Tyro Payments (ASX: TYR) has today rejected a revised $875 million takeover offer from a consortium led by private equity firm Potentia Capital, despite major shareholder Grok Ventures continuing to back the suitor’s bids.
The consortium, which comprises HarbourVest Partners, MLC Investment and The Construction and Building Unions Superannuation Fund, increased its bid to $1.60 per share, reflecting a 26 per cent jump on the $1.27 offer it proposed three months ago.
However, the Tyro board said the deal “continues to significantly undervalue” the company and as a result is not in the best interests of shareholders.
In September, an initial $660 million proposal was backed by major shareholder Grok Ventures, the private investment vehicle of Atlassian co-founder Mike Cannon-Brookes and his wife Annie, which owns 12.5 per cent of Tyro.
In light of the revised bid, Grok has agreed it “cannot take any action under a competing proposal, unless that competing proposal has a value of $1.85 per share or greater”. The agreement will continue to be in force until 7 March 2023 and may extend up to 7 June 2023.
Under the proposed deal, shareholders will have the option to receive their consideration in the form of 100 per cent cash; 50 per cent cash and 50 per cent scrip; or 100 per cent scrip in a privatised Tyro.
Meanwhile, the potential of a buy-out from Westpac (ASX: WBC) has also come to a close after the banking giant announced today that submitting an offer was not in the best interests of its shareholders at this time.
On October 18, Tyro confirmed it had received approaches from several parties expressing interest in a potential change of control transaction, including Westpac.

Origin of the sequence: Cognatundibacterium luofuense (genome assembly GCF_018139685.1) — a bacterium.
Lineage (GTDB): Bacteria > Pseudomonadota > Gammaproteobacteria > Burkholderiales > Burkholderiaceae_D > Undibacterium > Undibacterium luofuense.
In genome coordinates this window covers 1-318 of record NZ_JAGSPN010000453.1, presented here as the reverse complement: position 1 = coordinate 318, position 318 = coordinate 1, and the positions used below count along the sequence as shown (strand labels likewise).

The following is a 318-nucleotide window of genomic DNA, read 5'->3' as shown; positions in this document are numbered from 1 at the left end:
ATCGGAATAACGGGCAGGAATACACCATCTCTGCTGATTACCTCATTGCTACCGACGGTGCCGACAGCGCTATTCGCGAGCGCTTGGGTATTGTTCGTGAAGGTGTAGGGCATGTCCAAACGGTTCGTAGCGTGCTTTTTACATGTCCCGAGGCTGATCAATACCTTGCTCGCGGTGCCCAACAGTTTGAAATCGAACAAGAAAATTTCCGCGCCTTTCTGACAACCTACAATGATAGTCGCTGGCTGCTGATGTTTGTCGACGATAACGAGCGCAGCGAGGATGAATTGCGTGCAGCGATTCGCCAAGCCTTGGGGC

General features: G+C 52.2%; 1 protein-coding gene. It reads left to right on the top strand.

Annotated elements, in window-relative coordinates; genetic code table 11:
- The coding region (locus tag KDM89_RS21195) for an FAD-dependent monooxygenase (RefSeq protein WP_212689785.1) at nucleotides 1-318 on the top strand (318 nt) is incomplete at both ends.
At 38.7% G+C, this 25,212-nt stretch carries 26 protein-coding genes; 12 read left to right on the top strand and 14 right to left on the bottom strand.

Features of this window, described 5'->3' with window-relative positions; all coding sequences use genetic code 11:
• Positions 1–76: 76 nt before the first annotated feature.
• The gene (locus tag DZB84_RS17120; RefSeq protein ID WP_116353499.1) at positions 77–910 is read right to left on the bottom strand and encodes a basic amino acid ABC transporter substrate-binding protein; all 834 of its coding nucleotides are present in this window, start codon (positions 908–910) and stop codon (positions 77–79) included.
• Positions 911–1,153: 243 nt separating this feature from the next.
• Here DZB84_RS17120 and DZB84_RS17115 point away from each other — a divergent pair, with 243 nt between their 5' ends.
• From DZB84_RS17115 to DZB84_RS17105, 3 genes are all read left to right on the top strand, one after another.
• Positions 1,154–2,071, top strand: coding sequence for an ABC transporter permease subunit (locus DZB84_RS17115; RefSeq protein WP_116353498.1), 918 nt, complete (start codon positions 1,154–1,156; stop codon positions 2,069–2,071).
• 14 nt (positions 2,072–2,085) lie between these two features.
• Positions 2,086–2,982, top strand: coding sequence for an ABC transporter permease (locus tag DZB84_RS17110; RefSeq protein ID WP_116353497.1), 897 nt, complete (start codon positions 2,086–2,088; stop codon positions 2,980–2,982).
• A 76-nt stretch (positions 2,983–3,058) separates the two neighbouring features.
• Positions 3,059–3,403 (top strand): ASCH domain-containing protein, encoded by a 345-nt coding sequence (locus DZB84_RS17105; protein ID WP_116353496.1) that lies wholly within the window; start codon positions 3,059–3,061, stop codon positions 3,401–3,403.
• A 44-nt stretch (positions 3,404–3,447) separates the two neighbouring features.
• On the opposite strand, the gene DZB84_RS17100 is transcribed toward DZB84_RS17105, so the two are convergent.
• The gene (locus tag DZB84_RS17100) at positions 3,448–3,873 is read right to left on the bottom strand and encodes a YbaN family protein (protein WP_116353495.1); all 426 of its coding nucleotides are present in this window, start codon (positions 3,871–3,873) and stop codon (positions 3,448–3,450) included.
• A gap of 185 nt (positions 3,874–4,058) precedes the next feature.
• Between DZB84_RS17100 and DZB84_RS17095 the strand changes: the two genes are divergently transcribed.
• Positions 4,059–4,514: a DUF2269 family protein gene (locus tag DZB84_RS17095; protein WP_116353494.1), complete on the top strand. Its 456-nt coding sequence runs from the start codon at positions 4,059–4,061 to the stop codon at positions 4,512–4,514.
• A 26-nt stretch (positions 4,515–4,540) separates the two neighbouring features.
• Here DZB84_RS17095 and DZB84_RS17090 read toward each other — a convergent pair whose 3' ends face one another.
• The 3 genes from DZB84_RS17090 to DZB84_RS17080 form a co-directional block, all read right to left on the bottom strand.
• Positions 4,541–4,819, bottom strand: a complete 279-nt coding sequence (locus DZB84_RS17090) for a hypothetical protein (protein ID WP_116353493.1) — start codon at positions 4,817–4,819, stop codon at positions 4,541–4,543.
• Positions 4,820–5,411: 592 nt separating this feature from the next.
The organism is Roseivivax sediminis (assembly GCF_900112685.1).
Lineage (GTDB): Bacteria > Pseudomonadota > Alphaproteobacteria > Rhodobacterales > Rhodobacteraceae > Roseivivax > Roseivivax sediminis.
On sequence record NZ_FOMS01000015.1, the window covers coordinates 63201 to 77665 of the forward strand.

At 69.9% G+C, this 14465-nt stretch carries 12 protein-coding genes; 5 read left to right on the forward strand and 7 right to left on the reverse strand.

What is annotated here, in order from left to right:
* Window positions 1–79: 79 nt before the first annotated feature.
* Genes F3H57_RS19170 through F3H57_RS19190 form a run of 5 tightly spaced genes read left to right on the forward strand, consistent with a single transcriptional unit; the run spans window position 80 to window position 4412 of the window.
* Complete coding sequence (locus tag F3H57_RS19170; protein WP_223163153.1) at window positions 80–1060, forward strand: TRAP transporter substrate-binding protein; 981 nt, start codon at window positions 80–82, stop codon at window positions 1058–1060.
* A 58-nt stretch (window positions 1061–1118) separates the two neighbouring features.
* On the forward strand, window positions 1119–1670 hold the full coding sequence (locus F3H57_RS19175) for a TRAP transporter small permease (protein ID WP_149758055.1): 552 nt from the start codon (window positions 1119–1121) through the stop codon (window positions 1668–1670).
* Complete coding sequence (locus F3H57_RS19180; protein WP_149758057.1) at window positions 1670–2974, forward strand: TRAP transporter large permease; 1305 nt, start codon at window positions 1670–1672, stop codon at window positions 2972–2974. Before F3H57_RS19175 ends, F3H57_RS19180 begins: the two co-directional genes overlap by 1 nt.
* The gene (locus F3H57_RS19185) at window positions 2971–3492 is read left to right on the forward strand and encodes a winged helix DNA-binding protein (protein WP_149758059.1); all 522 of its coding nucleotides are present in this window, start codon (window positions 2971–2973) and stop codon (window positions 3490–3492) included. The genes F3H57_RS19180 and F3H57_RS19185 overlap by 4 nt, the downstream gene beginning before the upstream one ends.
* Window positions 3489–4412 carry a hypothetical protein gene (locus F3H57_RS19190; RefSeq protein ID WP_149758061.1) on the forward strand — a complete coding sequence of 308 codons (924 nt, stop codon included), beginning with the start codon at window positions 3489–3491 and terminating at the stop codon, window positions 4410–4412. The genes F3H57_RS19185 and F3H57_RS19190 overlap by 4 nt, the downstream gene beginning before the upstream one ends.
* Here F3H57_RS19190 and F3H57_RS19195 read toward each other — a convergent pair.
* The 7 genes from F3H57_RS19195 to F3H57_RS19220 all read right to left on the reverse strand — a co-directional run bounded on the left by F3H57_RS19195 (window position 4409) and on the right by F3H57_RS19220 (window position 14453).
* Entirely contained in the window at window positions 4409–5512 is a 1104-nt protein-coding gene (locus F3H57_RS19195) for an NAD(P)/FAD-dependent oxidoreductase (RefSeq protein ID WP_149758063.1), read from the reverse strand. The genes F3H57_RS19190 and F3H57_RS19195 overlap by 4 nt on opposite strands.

“The board has determined that the company will cease all current discussions with these parties in relation to a possible change of control transaction, as those discussions have not resulted in a proposal that the board believes fairly values Tyro,” Tyro said to shareholders today.
“Tyro remains open to engaging with any credible change of control proposal it receives that represents compelling value for Tyro shareholders.
“Based on the board’s assessment of the company’s attractive growth prospects in the Australian payments and business banking markets, no such proposal has been received, and accordingly the board and management will continue to focus on executing on Tyro's current strategy.”
The board also noted that the revised offer comes at a time of significant share market volatility and cyclical weakness in global technology and payment company valuations, with Tyro’s share price trading as high as $2.92 each within the past 12 months.
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